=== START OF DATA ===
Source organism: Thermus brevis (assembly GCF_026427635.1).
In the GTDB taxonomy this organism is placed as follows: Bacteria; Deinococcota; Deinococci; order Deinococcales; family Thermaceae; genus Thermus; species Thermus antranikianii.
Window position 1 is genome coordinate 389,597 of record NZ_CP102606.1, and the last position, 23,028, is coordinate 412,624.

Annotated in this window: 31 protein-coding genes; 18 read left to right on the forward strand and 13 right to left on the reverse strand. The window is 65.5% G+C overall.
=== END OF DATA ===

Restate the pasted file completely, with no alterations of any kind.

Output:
Source organism: Thermus brevis (assembly GCF_026427635.1).
In the GTDB taxonomy this organism is placed as follows: Bacteria; Deinococcota; Deinococci; order Deinococcales; family Thermaceae; genus Thermus; species Thermus antranikianii.
Window position 1 is genome coordinate 389,597 of record NZ_CP102606.1, and the last position, 23,028, is coordinate 412,624.

Annotated in this window: 31 protein-coding genes; 18 read left to right on the forward strand and 13 right to left on the reverse strand. The window is 65.5% G+C overall.